Alayev also wrote “The combination of rapamycin and resveratrol blocks autophagy and induces apoptosis in breast cancer cells” which was co-authored by Berger, Melissa Kramer ’15S and Naomi Schwartz ’14S, and was published in the Journal of Cellular Biochemistry. Read the rest of this entry…

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Stern College Student Melissa Kramer Examines The Effects of Pharmaceutical Contamination in Summer Internship

Up to 90 percent of a pharmaceutical can leave the body in its active form, meaning that drugs we ingest every day enter the environment via waste water. What happens to those chemicals left behind after waste water processing, and can they have adverse effects on the people and animals that come in contact with that water? Melissa Kramer, a senior at Stern College for Women, spent 10 weeks this summer trying to find out.

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Melissa Kramer

As part of the Research Experience for Undergraduates program at the College of Charleston, which is funded by the National Science Foundation, Kramer studied pharmaceutical contamination in the Grice Marine Laboratory, joining a select group of nine other students from around the country who shared a similar passion for marine biology. Read the rest of this entry…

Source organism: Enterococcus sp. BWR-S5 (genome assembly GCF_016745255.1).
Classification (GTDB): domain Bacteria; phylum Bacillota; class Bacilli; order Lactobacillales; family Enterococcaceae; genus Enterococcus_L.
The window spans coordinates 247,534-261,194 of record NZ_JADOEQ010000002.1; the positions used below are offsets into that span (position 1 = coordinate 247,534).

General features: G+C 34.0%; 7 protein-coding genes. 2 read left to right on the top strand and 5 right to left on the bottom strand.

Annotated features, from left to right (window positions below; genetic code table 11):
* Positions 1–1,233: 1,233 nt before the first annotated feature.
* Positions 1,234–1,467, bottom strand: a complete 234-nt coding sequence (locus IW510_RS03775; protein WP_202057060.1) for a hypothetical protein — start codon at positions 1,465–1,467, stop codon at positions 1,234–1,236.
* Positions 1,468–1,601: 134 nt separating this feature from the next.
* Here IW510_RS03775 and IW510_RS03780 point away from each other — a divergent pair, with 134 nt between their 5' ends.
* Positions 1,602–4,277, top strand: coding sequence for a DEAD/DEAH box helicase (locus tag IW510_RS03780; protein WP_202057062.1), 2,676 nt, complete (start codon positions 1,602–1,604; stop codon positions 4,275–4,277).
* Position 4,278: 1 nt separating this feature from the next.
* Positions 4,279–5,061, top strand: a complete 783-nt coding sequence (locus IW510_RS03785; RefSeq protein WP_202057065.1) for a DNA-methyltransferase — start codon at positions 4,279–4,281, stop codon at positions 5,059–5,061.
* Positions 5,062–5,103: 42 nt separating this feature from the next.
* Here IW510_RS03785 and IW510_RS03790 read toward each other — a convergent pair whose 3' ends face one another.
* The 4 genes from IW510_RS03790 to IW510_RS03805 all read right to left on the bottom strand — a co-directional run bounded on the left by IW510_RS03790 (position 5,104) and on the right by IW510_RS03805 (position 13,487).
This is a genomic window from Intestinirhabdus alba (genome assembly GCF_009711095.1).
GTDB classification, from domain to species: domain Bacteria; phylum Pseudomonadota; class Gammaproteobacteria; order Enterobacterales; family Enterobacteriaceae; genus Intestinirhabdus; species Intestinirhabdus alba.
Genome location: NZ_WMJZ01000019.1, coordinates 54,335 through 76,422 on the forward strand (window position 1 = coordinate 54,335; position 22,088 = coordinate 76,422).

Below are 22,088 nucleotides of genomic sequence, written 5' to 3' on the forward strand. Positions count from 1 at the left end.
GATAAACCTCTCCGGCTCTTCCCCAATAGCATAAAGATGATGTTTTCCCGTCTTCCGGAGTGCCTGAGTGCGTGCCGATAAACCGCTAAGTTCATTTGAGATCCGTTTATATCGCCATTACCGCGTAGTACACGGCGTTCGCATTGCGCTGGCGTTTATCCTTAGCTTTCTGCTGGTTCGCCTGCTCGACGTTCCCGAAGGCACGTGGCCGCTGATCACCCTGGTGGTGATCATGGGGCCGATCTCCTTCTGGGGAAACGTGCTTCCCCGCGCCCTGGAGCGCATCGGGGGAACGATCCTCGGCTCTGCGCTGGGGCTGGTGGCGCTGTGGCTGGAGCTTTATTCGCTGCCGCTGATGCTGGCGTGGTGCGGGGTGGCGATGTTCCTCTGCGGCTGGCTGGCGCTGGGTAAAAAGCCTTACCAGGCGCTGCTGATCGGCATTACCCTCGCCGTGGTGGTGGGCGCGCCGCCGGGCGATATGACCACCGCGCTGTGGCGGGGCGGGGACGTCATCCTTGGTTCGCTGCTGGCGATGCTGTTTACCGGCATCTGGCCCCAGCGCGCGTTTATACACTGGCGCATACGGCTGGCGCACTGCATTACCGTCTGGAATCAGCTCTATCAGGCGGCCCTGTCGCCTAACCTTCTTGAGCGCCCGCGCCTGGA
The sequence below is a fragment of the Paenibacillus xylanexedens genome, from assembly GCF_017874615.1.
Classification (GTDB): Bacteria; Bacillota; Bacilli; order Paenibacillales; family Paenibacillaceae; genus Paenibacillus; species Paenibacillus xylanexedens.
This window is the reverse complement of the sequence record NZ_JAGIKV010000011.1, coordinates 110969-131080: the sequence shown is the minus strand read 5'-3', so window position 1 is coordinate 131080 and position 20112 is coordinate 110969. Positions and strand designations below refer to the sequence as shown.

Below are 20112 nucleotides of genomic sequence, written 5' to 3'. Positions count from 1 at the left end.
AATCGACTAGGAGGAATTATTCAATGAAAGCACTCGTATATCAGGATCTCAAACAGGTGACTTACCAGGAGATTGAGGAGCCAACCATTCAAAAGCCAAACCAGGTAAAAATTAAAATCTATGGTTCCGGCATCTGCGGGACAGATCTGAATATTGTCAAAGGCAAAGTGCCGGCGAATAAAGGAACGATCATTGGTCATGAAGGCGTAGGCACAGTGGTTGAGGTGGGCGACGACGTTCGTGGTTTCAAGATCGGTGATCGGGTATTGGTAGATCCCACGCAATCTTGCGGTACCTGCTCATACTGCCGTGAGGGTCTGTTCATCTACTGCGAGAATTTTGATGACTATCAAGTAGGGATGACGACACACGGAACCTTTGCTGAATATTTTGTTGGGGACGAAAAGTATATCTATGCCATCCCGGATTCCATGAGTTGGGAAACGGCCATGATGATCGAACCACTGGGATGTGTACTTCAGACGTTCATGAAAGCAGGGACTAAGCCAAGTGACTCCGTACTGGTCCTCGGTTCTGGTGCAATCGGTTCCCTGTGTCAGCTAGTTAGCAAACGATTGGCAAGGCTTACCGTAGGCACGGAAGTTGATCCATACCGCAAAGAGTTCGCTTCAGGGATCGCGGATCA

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Dr. Anya Alayev Recognized by the American Association of Cancer Research; Will Present Research at Upcoming Conference

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Dr. Anya Alayev

The American Association of Cancer Research (AACR) has selected Dr. Anya Alayev to receive the AACR-Aflac Incorporated Scholar-in-Training Award. The award will support her attendance and presentation of a poster of her work at the “Targeting the PI3K-mTOR Network in Cancer” conference in Philadelphia, Pennsylvania this coming September.

Five presenters of meritorious abstracts were selected by the conference co-chairpersons to receive awards to attend the conference. All graduate and medical students, postdoctoral fellows and physicians-in-training who are AACR members were eligible for consideration.

“I’m working on understanding the contribution of the mTOR signaling pathway to breast cancer and other diseases with aberrations in mTOR signaling with the goal of developing new treatment strategies,” said Alayev, who has been a post-doctoral fellow in Dr. Marina Holz’s lab at Stern College for Women since 2011. Read the rest of this entry…

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Yeshiva University Mourns Passing of Professor of Jewish Philosophy Dr. Charles Raffel

Dr. Charles Raffel

Dr. Charles Raffel